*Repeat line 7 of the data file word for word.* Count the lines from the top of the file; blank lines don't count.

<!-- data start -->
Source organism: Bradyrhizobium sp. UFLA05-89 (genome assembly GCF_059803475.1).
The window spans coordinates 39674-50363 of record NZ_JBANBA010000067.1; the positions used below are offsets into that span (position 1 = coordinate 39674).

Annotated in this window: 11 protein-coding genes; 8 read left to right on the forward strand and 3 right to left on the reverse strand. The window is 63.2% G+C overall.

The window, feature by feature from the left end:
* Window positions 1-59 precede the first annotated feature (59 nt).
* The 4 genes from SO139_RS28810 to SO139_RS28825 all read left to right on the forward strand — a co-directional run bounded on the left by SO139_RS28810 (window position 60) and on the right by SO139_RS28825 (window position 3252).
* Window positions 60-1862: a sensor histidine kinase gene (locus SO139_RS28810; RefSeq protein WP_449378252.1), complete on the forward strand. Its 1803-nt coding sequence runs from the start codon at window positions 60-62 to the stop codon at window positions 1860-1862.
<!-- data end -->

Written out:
* Window positions 60-1862: a sensor histidine kinase gene (locus SO139_RS28810; RefSeq protein WP_449378252.1), complete on the forward strand. Its 1803-nt coding sequence runs from the start codon at window positions 60-62 to the stop codon at window positions 1860-1862.